#1 - Somebeachsomewhere (21-20-1-0 $3.4M) - I constantly am looking for kinks in an armor of horses, but with this colt I can not find one. He represented a sea-change in racing in 2008 - a horse built for pure speed, but with a toughness and constitution that we will have a hard time seeing moving forward. There is one three year old colt in modern history who would have been 3-5 racing free for allers, him. Only a few horses can stand the rigor of modern racing for two full seasons, and those did not set four world records in the process. Fans for his two years of racing tried to bring him down. He was never challenged, he only raced in Canada as a two year old, he could not handle heats, just wait for a sloppy track, wait til he meets Shadow Play on a half, he won't last the season going that speed they said. He answered every criticism, game set and match. He won on a half, and set a world record. He went heats and won both. He paced first over to a half mile track world champion, locked wheels and still won in a rainstorm. He set a world record all by himself, in less than ideal conditions. From the moment he set foot on the track, til the moment he left it, he dominated, while making other world champions look like they were not in the same species. In 21 races (by my count) he was tapped with the whip no more than a half dozen times, and it was not because of sub-par competition, it was because he was faster than any horse alive.

In the end I guess it can be summed up like this: Throughout his career the "Beach" was compared to Nihilator and Niatross, while horses like Rock n Roll Hanover, Art Major and this years star Well Said, were compared to Somebeachsomewhere. It is why he is number one my list.

Power Play & Old Grey Friends

A recent blog piece on business quoted a book publisher saying "We must do everything in our power to uphold the value of our content against the downward pressures exerted by the marketplace."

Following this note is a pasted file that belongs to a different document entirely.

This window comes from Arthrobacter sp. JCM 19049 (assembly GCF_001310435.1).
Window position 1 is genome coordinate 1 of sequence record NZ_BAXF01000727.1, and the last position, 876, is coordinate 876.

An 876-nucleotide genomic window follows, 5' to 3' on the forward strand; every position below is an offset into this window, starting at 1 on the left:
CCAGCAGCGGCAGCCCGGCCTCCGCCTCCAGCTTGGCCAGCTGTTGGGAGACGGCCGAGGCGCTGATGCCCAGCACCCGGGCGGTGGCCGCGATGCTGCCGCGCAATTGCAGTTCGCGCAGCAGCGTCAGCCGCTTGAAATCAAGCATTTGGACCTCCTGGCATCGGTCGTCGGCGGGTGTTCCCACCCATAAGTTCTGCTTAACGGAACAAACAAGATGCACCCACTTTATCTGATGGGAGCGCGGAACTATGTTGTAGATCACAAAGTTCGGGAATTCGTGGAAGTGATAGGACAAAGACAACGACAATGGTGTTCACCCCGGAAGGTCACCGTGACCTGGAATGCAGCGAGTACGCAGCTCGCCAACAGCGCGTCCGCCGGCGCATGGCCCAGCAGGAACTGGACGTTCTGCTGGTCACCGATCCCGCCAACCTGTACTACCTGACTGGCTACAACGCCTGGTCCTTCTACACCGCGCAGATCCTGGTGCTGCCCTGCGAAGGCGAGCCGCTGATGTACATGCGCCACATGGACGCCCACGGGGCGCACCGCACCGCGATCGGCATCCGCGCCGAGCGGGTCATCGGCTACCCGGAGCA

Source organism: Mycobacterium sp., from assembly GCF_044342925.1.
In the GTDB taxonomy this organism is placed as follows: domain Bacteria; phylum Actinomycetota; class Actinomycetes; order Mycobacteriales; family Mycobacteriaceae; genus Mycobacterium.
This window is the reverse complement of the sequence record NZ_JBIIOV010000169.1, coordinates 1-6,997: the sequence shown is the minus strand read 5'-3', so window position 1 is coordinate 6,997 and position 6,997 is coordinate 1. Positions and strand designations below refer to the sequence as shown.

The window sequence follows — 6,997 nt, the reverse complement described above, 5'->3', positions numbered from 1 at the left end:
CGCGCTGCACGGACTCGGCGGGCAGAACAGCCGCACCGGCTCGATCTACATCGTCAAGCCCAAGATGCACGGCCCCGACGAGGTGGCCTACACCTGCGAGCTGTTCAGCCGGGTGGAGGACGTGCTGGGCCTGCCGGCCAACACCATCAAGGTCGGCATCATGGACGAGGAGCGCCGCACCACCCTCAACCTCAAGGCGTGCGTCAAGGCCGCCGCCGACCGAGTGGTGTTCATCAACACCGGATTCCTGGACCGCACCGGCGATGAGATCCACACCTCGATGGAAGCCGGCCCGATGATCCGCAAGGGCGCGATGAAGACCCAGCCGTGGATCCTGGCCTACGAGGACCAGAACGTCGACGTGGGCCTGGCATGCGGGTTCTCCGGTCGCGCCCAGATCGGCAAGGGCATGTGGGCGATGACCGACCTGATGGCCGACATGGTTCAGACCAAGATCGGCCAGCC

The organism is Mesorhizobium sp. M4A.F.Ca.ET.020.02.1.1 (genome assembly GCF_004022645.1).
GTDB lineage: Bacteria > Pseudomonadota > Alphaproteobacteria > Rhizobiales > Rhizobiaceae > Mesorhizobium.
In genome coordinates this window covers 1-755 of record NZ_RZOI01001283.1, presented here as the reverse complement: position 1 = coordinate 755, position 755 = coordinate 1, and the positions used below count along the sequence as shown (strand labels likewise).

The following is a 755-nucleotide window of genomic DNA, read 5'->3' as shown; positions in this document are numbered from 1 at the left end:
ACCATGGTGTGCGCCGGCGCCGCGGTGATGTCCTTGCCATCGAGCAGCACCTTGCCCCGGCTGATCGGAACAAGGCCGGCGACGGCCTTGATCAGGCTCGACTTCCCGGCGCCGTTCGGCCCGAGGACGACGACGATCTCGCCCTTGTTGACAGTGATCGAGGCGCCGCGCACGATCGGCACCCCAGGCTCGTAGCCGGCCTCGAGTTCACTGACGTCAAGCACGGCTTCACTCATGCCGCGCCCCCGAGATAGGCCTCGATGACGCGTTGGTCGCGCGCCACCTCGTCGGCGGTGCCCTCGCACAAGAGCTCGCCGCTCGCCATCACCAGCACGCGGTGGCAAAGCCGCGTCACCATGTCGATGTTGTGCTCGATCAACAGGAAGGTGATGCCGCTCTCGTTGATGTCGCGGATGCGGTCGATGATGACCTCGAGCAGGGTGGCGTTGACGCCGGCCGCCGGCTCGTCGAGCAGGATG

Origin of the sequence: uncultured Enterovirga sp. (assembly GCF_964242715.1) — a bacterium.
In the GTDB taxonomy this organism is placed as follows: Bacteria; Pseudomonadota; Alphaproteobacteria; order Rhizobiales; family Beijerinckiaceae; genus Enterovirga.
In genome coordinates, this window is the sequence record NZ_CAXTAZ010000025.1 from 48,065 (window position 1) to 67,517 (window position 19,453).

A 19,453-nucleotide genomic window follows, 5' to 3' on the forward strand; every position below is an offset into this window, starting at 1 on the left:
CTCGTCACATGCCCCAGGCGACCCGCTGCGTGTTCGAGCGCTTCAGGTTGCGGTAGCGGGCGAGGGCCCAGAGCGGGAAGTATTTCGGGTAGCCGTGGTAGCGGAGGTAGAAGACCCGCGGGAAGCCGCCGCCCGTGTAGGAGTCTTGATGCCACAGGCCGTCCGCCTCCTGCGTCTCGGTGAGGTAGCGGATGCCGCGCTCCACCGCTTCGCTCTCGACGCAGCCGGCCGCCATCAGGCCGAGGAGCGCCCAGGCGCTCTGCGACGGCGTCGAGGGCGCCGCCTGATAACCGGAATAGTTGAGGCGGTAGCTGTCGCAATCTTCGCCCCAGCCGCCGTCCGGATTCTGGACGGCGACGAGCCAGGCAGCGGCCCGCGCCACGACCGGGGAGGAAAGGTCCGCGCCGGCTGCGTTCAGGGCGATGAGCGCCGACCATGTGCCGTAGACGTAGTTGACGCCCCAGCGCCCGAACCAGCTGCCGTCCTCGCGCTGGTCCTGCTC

The author rightfully says, "You don't have the power."

He is fundamentally correct, of course. Fighting market forces is a one way ticket to the poorhouse. Over the last ten or so years racings response to competition reads like the playbook of a prohibition politico from 90 years ago: "Internet poker is illegal and it must be stopped, we need legislation .... once we ban offshore wagering people will be back betting at the track .... we can not lower prices to compete because it costs too much"

I don't think that strategy is working too well.

The future is something we move towards, not look for protection from. Let's hope we do better this decade than the last one.



There is a story today (h/t to Standardbred Canada) about the 23 year old mare Keystone Wallis. She made over $600k with 18 wins from 62 starts. I remember seeing her maiden race and followed her throughout her excellent career as a class-skipping track goer. She stood out like a sore thumb - a beautiful grey mare, almost bright white.

She was recently (now a barren mare) sent to auction where her days would be numbered. But some Christmas cheer came her way when a gal at Hogan Equine named Kate Miller saw her in the catalogue. They scraped up some cash and voila - the grey mare has a new loving home. For more on the story and to see pictures of Keystone Wallis, click here.

Ontario to Privatize Slots?

It is being reported that the Ontario government is shopping around its lottery arm - the "OLGC" - for a potential sale to private investors. The OLGC is a partner at the reacetracks and slots program. They run the slots, the tracks and purses get their cut.

Jeff Gural, among others in racing, have long complained that the slots train might some day come to an end. Usually politics trumps everything, however. For example, there is little chance in privatizing the liquor control board because of unions, and racing and the people it employs (especially in rural ridings) also has political clout. But if the OLGC is privatized one would think that can change.

It will be interesting to see how this plays out. There is a good deal of political capital behind slots at racetracks (Conservative MP's, Woodbine Entertainment to name but two) and one would have to think there will be built in protections for racetracks if this comes about. We'll see.

December Harness Edge is Up & Slots & Coyotes

This month's Harness Edge, the online harness magazine is up. The Christmas issue is always neat because it is filled with ads of industry insiders wishing each other a happy holiday.

This month the story that caught my eye was the one on All Speed Hanover, the two year old Breeders Crown champ. He is perhaps the least hyped two year old I have ever seen, but arguably the best.

Click here to enter the magazine if you'd like to read it.